A constructional couple
- contemporary architecture
A two buildings set in Truzhenikov lane promises to become a highlight of the mixed blocks that had been constructed on the bank vault of the Moscow river at various periods. The buildings allude to the theme of male and female principles; some of their inhabitants would also be provided with breathtaking views of the city
Firm:Alexandrov and partners
Object:Multifunctional center in the 1st Truzhenicov pereulok, vl. 12
Address:Russia. Moscow the 1st Truzhenicov per., vl. 12
Design Team:Dmitrij Aleksandrov, the head of the studio
Andrej Ivanov, chief project architect
A district between Savvinskaya embankment and Pirogov streets is a curiously mixed place that is having been actively redeveloped. Here constructivists had worked; in the 1980s pink apartment blocks of brick were constructed. The area was built on in the 1990s; one of the interesting recent additions is ‘Savvinkoe podvorie’ (town house) by Sergey Kisselev, built in the last year.
The Dmitry Alexandrov’s project is intended for a nearby plot of land that is situated slightly far from the river, in the midst of yards overlooking the 1rst Truzhenikov lane. The plot is on the high spot on the slope; the building would be viewed from numerous perspectives
The set consists of two building that are placed next to each other, with the distance on only 15 m. One of the buildings is higher – 13 stores. It would be decorated by bright tiles that would create an effect of mosaics: a chaotic combination of yellow and yellowish-green tiles makes it look as a bright carpet surface. The other building is slightly lower – only 10 stores; it is decorated with dark brick, and its colour ranges from brown to reddish. Thus the dazzling effect of colours creates texture: the walls would seem to be rougher than they would be in reality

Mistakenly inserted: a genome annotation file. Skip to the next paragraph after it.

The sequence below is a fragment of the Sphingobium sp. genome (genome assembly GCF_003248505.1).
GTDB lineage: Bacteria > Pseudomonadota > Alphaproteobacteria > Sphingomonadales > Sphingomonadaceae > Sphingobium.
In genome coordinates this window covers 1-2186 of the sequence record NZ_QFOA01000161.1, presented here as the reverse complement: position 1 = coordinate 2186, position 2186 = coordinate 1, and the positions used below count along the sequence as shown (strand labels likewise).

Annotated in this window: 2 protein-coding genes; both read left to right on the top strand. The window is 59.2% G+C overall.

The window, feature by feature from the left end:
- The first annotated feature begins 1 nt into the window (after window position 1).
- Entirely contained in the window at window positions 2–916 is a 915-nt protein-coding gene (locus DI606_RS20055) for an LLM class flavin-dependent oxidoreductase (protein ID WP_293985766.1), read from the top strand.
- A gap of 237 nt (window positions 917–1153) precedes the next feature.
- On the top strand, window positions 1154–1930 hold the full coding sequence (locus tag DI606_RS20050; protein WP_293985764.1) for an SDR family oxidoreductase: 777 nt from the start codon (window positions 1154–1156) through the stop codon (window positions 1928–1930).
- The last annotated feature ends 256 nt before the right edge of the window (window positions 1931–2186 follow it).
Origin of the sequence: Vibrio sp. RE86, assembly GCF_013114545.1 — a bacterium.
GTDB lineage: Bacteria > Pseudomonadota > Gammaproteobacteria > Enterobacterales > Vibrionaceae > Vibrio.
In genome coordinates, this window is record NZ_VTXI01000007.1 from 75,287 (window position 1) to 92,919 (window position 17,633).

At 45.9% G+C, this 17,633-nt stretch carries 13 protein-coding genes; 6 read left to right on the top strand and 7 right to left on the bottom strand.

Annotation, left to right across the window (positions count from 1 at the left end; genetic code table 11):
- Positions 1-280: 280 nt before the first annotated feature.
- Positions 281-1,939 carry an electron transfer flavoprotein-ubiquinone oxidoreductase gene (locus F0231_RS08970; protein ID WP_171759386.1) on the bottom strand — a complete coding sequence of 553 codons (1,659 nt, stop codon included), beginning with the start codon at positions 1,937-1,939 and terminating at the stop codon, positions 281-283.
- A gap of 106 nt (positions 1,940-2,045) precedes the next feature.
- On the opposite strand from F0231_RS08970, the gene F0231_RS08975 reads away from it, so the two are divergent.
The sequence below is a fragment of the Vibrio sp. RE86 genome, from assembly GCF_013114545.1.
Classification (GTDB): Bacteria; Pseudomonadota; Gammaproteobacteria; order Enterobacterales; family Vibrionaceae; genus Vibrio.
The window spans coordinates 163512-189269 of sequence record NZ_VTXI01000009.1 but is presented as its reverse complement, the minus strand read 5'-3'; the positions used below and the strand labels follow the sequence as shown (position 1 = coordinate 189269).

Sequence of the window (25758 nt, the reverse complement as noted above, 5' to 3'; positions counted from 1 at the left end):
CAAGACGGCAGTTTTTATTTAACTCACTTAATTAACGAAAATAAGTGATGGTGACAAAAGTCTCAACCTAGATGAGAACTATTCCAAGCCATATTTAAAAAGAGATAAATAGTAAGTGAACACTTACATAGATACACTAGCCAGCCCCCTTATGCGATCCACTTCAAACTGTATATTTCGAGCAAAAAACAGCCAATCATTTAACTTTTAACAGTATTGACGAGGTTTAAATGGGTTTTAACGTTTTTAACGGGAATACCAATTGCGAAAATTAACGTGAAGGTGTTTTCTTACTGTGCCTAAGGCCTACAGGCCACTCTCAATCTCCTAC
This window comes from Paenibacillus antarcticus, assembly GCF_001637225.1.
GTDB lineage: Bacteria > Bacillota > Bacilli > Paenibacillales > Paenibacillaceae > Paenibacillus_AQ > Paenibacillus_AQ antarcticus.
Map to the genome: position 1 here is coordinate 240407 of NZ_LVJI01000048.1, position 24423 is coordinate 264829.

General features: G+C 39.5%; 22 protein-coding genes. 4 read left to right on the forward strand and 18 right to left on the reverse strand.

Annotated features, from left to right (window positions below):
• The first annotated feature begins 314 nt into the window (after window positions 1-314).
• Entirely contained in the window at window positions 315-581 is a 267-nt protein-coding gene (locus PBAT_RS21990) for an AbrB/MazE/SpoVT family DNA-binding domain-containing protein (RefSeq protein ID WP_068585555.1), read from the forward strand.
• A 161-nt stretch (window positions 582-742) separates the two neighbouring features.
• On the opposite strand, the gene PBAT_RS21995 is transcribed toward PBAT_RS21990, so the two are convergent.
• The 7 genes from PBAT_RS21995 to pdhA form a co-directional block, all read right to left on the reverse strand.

The coloured ‘roughness’ that takes a viewer out of the zone of strict geometry, is strengthened by the windows rhythm: it is intentionally chaotic, narrow windows are placed to the wide ones, and the middle-sized windows - to those slightly wider. All widows are outlined by protruding white frames that draw attention to themselves and to their composition.
The windows gravitate towards corners, and some of them are turned into deep loggias; thus the south façade windows of the top stores get a view on the Moscow river. On the north-eastern wall embrasures are made into thin vertical lines that closer to penthouses are turned into panoramic stained glass windows.
Both buildings – called male & fenale by the architects, - are united in indivisible composition. Inner walls – those that look at each other – are plane, and the ‘outer’ corners are cut off. The existence of the two buildings is a necessity. The plot is almost square so it is impossible to build one large edifice on it: first, building density would have been too high; second, there would have been too many halls with no daylight in such building. Therefore there was created an image of the two buildings linked by the glass passages on the level of the 7th and 10th stores.
The passages would house conservatoires. From the outside they would be embraced by metal frames and would remind a crane gibbet that got stuck within a house.
Buildings would have fantastic views in the river, Kiev station and Kutuzov prospect on one side, and on the other – on the square of Devichie Pole and Sadovoe koltso (ring road).